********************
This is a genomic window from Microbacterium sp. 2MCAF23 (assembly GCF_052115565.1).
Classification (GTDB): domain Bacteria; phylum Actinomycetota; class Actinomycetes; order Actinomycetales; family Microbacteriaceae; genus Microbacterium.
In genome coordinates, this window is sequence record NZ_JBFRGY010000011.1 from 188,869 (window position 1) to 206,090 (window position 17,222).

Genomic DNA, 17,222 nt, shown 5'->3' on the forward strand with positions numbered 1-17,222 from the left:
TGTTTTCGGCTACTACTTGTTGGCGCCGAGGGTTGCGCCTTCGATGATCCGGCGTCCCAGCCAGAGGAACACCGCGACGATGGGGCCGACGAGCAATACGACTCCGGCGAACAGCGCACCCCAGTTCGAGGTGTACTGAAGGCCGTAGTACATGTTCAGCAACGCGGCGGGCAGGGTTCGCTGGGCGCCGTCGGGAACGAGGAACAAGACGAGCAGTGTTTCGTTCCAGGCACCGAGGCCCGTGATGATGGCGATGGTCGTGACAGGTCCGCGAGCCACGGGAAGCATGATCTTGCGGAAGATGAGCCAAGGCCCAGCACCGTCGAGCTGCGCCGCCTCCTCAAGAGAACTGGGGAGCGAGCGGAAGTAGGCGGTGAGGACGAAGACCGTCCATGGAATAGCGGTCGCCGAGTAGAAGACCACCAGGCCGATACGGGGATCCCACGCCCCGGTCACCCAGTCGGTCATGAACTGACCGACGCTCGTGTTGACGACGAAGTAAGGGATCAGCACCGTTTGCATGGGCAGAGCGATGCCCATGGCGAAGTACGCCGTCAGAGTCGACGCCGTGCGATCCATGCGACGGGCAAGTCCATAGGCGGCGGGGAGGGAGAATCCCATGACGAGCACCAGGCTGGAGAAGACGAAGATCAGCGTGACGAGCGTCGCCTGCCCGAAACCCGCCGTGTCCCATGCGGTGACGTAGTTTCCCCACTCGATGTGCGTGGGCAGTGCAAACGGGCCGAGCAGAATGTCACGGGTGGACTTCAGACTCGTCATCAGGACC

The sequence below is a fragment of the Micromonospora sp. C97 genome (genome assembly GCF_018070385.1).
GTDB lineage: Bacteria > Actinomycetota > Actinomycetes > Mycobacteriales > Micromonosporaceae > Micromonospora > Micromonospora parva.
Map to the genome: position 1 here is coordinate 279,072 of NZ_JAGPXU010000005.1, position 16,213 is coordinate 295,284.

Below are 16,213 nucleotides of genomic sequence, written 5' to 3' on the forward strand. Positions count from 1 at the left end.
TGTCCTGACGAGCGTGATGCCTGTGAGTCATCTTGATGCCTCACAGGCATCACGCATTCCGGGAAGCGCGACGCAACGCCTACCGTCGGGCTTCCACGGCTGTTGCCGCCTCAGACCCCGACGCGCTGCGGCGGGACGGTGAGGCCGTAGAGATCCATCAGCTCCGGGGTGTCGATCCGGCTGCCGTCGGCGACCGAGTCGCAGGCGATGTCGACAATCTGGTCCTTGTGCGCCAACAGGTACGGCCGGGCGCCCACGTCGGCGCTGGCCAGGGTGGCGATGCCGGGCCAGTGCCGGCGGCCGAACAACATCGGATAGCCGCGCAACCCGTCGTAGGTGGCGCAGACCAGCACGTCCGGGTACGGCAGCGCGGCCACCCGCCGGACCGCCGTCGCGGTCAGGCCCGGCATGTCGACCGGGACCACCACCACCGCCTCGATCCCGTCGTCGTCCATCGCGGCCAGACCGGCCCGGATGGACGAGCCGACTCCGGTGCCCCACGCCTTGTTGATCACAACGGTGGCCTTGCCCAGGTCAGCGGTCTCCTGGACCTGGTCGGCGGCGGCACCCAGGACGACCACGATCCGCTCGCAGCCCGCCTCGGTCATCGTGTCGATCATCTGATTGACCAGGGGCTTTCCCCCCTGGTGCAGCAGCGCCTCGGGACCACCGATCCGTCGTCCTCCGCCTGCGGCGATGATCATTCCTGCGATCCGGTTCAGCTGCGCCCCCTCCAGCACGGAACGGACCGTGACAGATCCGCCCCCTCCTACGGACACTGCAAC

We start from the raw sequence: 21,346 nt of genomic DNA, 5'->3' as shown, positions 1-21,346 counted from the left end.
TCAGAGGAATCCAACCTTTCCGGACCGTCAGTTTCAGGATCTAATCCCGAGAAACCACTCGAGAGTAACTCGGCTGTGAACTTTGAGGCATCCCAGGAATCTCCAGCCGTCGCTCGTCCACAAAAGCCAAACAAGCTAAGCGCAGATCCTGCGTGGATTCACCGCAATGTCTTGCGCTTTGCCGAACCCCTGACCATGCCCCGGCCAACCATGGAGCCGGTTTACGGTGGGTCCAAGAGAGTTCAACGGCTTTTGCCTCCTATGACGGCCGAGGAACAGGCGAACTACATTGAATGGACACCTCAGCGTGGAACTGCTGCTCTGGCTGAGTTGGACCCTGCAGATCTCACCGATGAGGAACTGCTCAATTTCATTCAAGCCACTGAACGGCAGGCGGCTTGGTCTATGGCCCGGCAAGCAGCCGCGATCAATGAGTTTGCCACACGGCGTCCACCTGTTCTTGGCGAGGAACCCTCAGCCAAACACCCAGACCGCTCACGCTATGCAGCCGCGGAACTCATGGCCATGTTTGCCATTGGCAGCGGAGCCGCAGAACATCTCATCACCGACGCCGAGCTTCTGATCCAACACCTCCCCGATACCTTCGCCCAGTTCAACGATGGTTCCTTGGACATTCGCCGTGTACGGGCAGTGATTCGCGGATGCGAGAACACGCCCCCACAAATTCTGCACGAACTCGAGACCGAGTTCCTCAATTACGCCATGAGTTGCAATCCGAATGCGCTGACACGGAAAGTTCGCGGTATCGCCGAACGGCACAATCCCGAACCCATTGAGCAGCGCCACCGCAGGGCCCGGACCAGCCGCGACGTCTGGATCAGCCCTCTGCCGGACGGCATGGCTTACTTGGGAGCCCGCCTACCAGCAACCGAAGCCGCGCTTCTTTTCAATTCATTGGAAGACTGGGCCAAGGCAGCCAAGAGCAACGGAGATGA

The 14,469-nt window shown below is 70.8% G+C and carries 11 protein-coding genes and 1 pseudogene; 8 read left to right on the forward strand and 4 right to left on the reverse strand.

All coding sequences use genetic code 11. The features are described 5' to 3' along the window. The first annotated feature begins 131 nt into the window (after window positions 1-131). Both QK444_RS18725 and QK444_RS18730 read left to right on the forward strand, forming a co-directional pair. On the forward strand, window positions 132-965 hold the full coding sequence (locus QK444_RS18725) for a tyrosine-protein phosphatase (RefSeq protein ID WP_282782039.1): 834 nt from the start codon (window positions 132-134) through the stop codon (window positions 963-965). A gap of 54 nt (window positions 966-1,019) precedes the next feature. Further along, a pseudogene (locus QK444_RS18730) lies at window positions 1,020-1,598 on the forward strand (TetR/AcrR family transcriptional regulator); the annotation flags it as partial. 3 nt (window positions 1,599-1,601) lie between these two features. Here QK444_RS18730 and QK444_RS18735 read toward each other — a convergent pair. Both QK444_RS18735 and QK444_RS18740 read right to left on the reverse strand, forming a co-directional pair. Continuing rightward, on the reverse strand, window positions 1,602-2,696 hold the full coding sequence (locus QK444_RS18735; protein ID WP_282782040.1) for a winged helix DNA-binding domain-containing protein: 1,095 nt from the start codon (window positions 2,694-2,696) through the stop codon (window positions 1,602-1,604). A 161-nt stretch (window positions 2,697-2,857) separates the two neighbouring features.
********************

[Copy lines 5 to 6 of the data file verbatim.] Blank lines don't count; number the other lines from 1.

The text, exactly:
TGTTTTCGGCTACTACTTGTTGGCGCCGAGGGTTGCGCCTTCGATGATCCGGCGTCCCAGCCAGAGGAACACCGCGACGATGGGGCCGACGAGCAATACGACTCCGGCGAACAGCGCACCCCAGTTCGAGGTGTACTGAAGGCCGTAGTACATGTTCAGCAACGCGGCGGGCAGGGTTCGCTGGGCGCCGTCGGGAACGAGGAACAAGACGAGCAGTGTTTCGTTCCAGGCACCGAGGCCCGTGATGATGGCGATGGTCGTGACAGGTCCGCGAGCCACGGGAAGCATGATCTTGCGGAAGATGAGCCAAGGCCCAGCACCGTCGAGCTGCGCCGCCTCCTCAAGAGAACTGGGGAGCGAGCGGAAGTAGGCGGTGAGGACGAAGACCGTCCATGGAATAGCGGTCGCCGAGTAGAAGACCACCAGGCCGATACGGGGATCCCACGCCCCGGTCACCCAGTCGGTCATGAACTGACCGACGCTCGTGTTGACGACGAAGTAAGGGATCAGCACCGTTTGCATGGGCAGAGCGATGCCCATGGCGAAGTACGCCGTCAGAGTCGACGCCGTGCGATCCATGCGACGGGCAAGTCCATAGGCGGCGGGGAGGGAGAATCCCATGACGAGCACCAGGCTGGAGAAGACGAAGATCAGCGTGACGAGCGTCGCCTGCCCGAAACCCGCCGTGTCCCATGCGGTGACGTAGTTTCCCCACTCGATGTGCGTGGGCAGTGCAAACGGGCCGAGCAGAATGTCACGGGTGGACTTCAGACTCGTCATCAGGACC

The sequence below is a fragment of the Micromonospora sp. C97 genome (genome assembly GCF_018070385.1).